Special Report: Covert Markers-Microscopic Markers

In today's global economy, practically every company offering products in high demand is facing issues of some kind related to protecting their brand and customers. Many products, from salon-quality shampoos, luxury watches, pharmaceuticals, and even food products, are being compromised and marketed under false pretense as an authentic product or brand.

Brand owners must identify and employ methods of proving without a doubt that the product ultimately ending up on the shelf or the critical component they manufacture is indisputably the same product that left their facility. Not only is this needed to protect the company's brand and reputation in the marketplace, but it also is necessary for mitigating risk and limiting liability.

Protecting a product is not a simple task or foolproof, even for those companies that are proactive in their approach. The criminal element is highly sophisticated in its ability to visually replicate not only products but also the packaging elements manufacturers may be using to prove authenticity.

Any type of anti-counterfeiting protection that can be seen on a product's packaging is at risk to be copied. As a result, many companies are taking a multilayered authentication approach to protect their products that may combine holograms, color shifting ink, RFID, and two-dimensional bar codes.

However, all these are visible forms of protection. They have the potential to be compromised, or the product itself potentially can be separated from authentic packaging.

Invisible to the Naked Eye

One area of growing interest is covert authentication technologies. Covert markers, or micro-tags, can contain a significant amount of customer-specific information in a space of 30-110 microns in diameter. Smaller than the width of a human hair, the markers are capable of including alpha-numeric or graphic images that convey important authenticating information that only the brand owner knows, such as a batch code, country code, trademark, or other important brand owner information.

The additional presence of forensic signatures is an added level of security that makes this technology virtually impossible to replicate or reverse-engineer. Invisible to the naked eye, the covert markers are identified with hand-held, portable devices that magnify the markers and enable accurate, in-field detection within a matter of seconds, without destroying the sample.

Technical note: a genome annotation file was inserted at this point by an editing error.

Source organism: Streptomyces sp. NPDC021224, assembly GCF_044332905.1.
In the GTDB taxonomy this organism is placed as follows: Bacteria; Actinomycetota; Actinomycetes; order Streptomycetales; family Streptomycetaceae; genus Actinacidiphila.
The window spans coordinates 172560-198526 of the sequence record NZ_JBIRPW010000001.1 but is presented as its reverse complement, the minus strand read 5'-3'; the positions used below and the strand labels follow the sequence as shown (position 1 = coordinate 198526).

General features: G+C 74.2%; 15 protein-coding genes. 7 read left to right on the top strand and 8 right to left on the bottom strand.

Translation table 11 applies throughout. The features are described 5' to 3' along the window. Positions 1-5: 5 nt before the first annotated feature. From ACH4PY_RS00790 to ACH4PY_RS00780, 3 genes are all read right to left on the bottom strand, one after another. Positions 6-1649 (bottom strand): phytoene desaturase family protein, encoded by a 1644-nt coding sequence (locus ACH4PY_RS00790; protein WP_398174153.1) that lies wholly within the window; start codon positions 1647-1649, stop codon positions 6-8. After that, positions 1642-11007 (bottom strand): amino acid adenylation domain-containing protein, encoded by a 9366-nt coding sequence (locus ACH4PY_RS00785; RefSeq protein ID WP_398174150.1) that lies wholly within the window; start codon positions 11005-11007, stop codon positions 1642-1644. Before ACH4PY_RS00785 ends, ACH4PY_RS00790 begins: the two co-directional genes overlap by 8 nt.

Another advantage of this covert marker technology is that it is extremely flexible in its use and benefit to brand owners. The microscopic markers do not require any additional capital investment or equipment changes for application, allowing manufacturers to integrate the markers into their existing processes seamlessly.

Using this technology, manufacturers can take an “inside/out” authentication approach by incorporating these information-centric particles as part of the packaging for films, bottles, and blister packs and use them directly on the product itself via sprays, coatings, or inks, so if the product is separated from its packaging, it still can be authenticated.

The Food & Drug Administration recently added increased confidence for the use of covert marker technology for anti-counterfeiting measures in a draft guidance. It provides specific recommendations for pharmaceutical manufacturers on the use of inks, pigments, flavors, and other molecular taggants used as physical-chemical identifiers (PCIDs) in immediate release film coatings.

Most of the anti-counterfeiting technologies available today are affordable for companies to adopt. However, because it sometimes can be difficult to demonstrate the return on investment of incorporating an authentication technology, security spending often is considered as an additional product cost.

Perhaps one way of categorizing the additional spend is to view it as insurance to protect brand equity, protect customers, and as a tool for reducing potential liability exposure. Companies should evaluate the potential risk to their sales revenue and loss of brand equity should their products be replaced with counterfeits in the supply chain or be diverted into unauthorized supply channels.

Brand owners need to clearly understand the total cost of investment in an authentication technology versus the total cost of not protecting their products. If they do, both brand owners and customers will come out winners in the end.

Jeff Robertson is director and general manager of ARmark Authentication Technologies LLC, Glen Rock, PA. He has been an employee of Adhesives Research for almost 16 years and spearheaded the launch of ARmark. The covert markers from ARmark are manufactured from approved GRAS (Generally Recognized as Safe) or IIG (Inactive Ingredient Guide) materials under cGMP (current Good Manufacturing Practice) conditions meeting other important requirements outlined by the guidance document.

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The views and opinions expressed in Technical Reports are those of the author(s), not those of the editors of PFFC. Please address comments to the author(s).

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